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Captain Phillips poster

Review: Diana, Runner Runner, Camille Claudel 1915, Prisoners, Austenland, About Time and Captain Phillips

By Cinema and Reviews

Tom Hanks in Paul Greengrass's Captain Phillips (2013)

Apart from the inescapable need to carve out a meagre living from an uncaring world, one of the reasons why these weekly updates have been something less than, well, weekly recently has been that most of the fare on offer at the pictures has been so uninspiring.

Diana posterTake Oliver Hirschbiegel’s Diana for example. It’s not a bad movie, per se. It’s certainly not the trainwreck that the British media would have you believe. It’s just so … inessential. Hirschbiegel’s desire to be respectful to Diana’s children, and to other players in the story who are still living, simply sucks all of the drama out of the thing, leaving you with a frustrating non-love story between two frustratingly inarticulate people. There are occasional hints of the complex character she may have been but the finished product is a kind of nothing. It really is too soon for this film to tell this story.

Runner Runner posterThen there’s the Justin Timberlake vehicle Runner Runner, in which the pop star turned actor attempts to carry a film all by himself and proves that he either is unable to do so, or can’t pick a project that’s worth the attempt. He plays a former Wall St hotshot with a talent for calculating risk who trades Princeton for the high life of running an online gambling business in sunny (and shady) Costa Rica. Not one word of this dismal little film betrays a breath of authenticity, either in its storytelling or character. Screenwriters Koppelman and Levien once wrote Ocean’s 13 (and The Girlfriend Experience) for Steven Soderbergh. At least they were meant to be fantasy.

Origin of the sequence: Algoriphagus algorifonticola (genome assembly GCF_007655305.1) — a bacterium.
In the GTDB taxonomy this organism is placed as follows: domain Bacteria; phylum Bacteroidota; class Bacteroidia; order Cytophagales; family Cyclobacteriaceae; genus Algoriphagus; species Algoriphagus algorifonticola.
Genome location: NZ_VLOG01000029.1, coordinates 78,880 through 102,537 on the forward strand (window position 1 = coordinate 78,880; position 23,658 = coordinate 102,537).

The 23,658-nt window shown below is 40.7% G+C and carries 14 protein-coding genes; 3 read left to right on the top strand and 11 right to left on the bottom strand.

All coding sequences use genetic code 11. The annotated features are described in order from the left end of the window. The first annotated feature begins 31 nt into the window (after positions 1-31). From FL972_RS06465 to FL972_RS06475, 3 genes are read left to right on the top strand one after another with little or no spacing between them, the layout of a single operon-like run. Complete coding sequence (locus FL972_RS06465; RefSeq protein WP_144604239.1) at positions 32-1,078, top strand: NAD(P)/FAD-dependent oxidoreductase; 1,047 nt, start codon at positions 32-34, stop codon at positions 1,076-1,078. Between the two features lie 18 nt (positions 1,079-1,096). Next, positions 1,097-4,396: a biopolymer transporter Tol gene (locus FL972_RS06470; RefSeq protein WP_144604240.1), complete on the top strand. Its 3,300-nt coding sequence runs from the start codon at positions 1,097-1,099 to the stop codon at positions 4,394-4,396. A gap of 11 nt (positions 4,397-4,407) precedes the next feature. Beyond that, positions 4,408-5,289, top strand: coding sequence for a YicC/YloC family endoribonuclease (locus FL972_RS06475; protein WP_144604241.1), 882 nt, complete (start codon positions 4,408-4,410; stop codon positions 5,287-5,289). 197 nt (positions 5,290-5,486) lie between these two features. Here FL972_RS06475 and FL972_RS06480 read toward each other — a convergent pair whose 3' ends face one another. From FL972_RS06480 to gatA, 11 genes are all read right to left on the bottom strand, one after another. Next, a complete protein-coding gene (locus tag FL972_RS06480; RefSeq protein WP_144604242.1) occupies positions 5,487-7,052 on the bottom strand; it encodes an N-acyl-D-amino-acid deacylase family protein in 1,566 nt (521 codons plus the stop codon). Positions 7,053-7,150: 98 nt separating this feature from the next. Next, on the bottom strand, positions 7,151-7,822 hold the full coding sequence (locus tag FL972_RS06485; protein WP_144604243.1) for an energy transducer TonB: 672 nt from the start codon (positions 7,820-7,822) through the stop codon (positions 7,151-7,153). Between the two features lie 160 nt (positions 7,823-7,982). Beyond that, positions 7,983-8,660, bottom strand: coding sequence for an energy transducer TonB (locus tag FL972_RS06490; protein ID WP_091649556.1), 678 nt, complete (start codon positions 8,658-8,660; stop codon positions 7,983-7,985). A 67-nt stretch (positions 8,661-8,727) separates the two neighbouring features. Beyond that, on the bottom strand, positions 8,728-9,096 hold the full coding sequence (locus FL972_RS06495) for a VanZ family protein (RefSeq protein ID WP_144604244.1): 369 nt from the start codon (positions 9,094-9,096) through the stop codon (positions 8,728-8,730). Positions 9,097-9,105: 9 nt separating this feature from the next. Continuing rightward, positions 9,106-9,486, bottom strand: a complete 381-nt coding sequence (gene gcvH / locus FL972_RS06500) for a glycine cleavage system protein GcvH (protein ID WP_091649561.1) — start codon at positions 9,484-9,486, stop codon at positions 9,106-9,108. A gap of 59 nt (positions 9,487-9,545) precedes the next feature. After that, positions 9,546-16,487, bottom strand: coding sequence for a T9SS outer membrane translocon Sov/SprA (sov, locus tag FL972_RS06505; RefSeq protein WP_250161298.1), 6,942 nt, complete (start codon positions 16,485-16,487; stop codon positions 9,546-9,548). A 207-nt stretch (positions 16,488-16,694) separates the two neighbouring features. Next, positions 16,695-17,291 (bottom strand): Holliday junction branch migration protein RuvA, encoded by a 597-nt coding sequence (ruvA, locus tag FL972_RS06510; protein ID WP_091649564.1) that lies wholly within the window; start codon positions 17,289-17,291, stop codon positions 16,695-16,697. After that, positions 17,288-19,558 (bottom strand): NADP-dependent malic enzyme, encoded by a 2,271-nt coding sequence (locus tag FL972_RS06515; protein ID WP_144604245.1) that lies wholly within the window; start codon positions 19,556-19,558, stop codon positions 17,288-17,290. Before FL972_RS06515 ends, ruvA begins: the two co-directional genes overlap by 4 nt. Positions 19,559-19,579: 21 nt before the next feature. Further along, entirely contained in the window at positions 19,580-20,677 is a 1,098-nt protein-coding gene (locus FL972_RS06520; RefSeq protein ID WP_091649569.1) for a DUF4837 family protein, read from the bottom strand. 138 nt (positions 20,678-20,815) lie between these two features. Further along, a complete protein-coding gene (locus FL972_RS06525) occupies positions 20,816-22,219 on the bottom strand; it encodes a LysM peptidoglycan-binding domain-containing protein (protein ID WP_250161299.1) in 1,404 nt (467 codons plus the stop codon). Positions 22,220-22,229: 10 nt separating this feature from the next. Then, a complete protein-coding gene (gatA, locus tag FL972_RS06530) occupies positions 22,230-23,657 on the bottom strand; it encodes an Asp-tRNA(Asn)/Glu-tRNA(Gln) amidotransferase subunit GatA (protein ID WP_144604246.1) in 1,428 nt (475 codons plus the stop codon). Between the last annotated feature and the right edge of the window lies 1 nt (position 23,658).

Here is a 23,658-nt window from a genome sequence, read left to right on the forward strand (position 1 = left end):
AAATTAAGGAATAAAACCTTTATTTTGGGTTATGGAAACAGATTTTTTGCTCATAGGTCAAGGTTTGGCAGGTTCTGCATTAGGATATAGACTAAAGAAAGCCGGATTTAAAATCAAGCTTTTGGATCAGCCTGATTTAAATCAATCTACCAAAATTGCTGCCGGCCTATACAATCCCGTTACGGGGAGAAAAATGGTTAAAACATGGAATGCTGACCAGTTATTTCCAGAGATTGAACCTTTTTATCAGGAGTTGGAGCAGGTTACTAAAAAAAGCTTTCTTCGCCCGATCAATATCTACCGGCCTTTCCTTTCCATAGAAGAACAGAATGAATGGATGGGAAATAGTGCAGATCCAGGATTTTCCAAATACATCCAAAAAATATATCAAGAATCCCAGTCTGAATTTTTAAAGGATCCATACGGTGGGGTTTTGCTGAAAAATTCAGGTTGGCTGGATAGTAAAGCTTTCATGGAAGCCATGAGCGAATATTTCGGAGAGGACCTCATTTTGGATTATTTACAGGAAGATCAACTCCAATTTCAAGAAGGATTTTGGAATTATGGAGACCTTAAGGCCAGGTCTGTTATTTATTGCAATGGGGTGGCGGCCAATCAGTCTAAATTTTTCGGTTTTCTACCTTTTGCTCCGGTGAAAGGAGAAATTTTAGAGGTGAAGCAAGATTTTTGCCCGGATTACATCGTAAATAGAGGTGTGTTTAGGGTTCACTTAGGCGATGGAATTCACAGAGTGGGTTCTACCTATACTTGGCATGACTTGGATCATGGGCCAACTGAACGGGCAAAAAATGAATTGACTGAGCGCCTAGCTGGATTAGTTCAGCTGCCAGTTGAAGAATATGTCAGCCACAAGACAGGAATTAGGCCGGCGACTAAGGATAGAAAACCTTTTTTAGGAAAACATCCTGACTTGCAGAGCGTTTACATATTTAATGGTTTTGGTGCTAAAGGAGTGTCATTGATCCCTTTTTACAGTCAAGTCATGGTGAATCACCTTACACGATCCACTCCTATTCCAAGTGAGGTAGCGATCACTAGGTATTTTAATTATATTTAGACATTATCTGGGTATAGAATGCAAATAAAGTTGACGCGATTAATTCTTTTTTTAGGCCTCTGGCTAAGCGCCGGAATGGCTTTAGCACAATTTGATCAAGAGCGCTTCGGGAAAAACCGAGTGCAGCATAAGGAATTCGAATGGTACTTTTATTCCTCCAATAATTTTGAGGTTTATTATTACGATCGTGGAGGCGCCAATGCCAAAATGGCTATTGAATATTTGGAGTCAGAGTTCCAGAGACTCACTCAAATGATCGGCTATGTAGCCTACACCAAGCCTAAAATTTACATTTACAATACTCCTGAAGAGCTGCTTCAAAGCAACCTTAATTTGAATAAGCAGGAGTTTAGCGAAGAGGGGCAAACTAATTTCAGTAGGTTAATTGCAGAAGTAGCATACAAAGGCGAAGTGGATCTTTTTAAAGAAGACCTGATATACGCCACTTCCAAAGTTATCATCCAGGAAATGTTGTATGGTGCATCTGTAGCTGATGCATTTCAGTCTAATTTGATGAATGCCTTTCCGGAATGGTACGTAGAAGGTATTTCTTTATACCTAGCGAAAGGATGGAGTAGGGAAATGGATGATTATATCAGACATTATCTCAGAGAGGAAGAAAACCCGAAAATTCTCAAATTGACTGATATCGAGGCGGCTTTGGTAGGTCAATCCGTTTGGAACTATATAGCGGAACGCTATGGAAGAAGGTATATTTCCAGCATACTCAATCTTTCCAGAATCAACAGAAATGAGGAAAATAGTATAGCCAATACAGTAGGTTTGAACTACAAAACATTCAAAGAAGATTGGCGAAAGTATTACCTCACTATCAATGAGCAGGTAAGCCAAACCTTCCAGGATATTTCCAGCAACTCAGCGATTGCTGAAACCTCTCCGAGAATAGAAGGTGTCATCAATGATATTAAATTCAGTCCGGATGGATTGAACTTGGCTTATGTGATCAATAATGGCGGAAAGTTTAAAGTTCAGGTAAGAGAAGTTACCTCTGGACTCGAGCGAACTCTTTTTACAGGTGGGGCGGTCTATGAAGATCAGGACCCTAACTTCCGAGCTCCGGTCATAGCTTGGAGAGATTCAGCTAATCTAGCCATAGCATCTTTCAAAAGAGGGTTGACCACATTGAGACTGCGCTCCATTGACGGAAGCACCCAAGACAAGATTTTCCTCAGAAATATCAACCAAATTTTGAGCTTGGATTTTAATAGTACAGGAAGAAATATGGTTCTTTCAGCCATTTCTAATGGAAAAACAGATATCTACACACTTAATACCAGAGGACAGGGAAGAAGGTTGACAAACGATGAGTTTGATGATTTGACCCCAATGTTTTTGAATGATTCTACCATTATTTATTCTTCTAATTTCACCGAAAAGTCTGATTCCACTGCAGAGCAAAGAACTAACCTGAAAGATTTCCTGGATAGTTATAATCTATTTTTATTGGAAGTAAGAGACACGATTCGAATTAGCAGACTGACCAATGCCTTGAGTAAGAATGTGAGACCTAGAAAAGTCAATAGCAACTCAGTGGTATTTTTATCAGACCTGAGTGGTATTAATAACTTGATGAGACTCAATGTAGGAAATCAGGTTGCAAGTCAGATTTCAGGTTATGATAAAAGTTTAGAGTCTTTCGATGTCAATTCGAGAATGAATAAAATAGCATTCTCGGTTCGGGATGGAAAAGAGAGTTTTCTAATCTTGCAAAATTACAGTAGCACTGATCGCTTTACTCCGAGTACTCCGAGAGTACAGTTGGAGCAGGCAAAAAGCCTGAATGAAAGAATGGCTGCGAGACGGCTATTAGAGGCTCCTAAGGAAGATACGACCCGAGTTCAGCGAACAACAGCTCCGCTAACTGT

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Review: Your Sister’s Sister, Two Little Boys and Jo Nesbø’s Jackpot

By Cinema and Reviews

Your Sister's Sister posterYour Sister’s Sister is a lovely little film for a big screen, an intimate three-hander featuring shifting relationships, secrets revealed and a warmth and generosity towards its characters that continues to captivate even when it is testing them.

Mark Duplass’s Jack has been depressed and bitter since the death of his brother and best friend Iris (Emily Blunt) offers him her family cabin for a few weeks so he can sort himself out. What she doesn’t know is that her sister, Hannah (Rosemarie DeWitt), has also chosen to use the cabin to get over her own recent romantic breakup.

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